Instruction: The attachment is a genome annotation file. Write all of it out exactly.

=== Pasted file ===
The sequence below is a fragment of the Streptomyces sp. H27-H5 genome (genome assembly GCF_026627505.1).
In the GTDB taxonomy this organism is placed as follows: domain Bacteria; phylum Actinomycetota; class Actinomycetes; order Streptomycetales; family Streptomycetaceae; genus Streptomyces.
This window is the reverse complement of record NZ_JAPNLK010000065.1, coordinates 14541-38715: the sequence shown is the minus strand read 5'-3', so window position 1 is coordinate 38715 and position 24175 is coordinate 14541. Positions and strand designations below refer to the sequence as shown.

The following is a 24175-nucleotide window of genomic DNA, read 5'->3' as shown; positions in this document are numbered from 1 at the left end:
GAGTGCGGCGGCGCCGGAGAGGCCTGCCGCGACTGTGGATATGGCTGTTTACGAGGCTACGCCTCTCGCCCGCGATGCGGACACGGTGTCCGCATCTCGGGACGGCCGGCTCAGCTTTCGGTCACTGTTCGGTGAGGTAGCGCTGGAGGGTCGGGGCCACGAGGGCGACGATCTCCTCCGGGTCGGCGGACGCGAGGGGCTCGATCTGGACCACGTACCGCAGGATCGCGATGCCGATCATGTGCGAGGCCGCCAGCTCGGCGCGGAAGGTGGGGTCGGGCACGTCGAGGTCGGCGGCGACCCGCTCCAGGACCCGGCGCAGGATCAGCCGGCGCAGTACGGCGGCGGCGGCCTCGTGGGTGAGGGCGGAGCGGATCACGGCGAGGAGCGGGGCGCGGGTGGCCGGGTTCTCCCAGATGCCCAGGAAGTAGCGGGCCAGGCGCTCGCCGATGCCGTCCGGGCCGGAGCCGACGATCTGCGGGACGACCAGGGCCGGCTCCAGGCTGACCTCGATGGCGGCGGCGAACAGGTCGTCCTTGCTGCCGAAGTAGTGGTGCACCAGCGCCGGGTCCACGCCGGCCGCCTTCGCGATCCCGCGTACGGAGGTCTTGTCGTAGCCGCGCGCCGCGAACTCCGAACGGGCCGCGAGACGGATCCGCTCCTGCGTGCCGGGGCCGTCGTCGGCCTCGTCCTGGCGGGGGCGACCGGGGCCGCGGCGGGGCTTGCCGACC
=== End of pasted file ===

The sequence below is a fragment of the Streptomyces sp. H27-H5 genome (genome assembly GCF_026627505.1).
In the GTDB taxonomy this organism is placed as follows: domain Bacteria; phylum Actinomycetota; class Actinomycetes; order Streptomycetales; family Streptomycetaceae; genus Streptomyces.
This window is the reverse complement of record NZ_JAPNLK010000065.1, coordinates 14541-38715: the sequence shown is the minus strand read 5'-3', so window position 1 is coordinate 38715 and position 24175 is coordinate 14541. Positions and strand designations below refer to the sequence as shown.

The following is a 24175-nucleotide window of genomic DNA, read 5'->3' as shown; positions in this document are numbered from 1 at the left end:
GAGTGCGGCGGCGCCGGAGAGGCCTGCCGCGACTGTGGATATGGCTGTTTACGAGGCTACGCCTCTCGCCCGCGATGCGGACACGGTGTCCGCATCTCGGGACGGCCGGCTCAGCTTTCGGTCACTGTTCGGTGAGGTAGCGCTGGAGGGTCGGGGCCACGAGGGCGACGATCTCCTCCGGGTCGGCGGACGCGAGGGGCTCGATCTGGACCACGTACCGCAGGATCGCGATGCCGATCATGTGCGAGGCCGCCAGCTCGGCGCGGAAGGTGGGGTCGGGCACGTCGAGGTCGGCGGCGACCCGCTCCAGGACCCGGCGCAGGATCAGCCGGCGCAGTACGGCGGCGGCGGCCTCGTGGGTGAGGGCGGAGCGGATCACGGCGAGGAGCGGGGCGCGGGTGGCCGGGTTCTCCCAGATGCCCAGGAAGTAGCGGGCCAGGCGCTCGCCGATGCCGTCCGGGCCGGAGCCGACGATCTGCGGGACGACCAGGGCCGGCTCCAGGCTGACCTCGATGGCGGCGGCGAACAGGTCGTCCTTGCTGCCGAAGTAGTGGTGCACCAGCGCCGGGTCCACGCCGGCCGCCTTCGCGATCCCGCGTACGGAGGTCTTGTCGTAGCCGCGCGCCGCGAACTCCGAACGGGCCGCGAGACGGATCCGCTCCTGCGTGCCGGGGCCGTCGTCGGCCTCGTCCTGGCGGGGGCGACCGGGGCCGCGGCGGGGCTTGCCGACC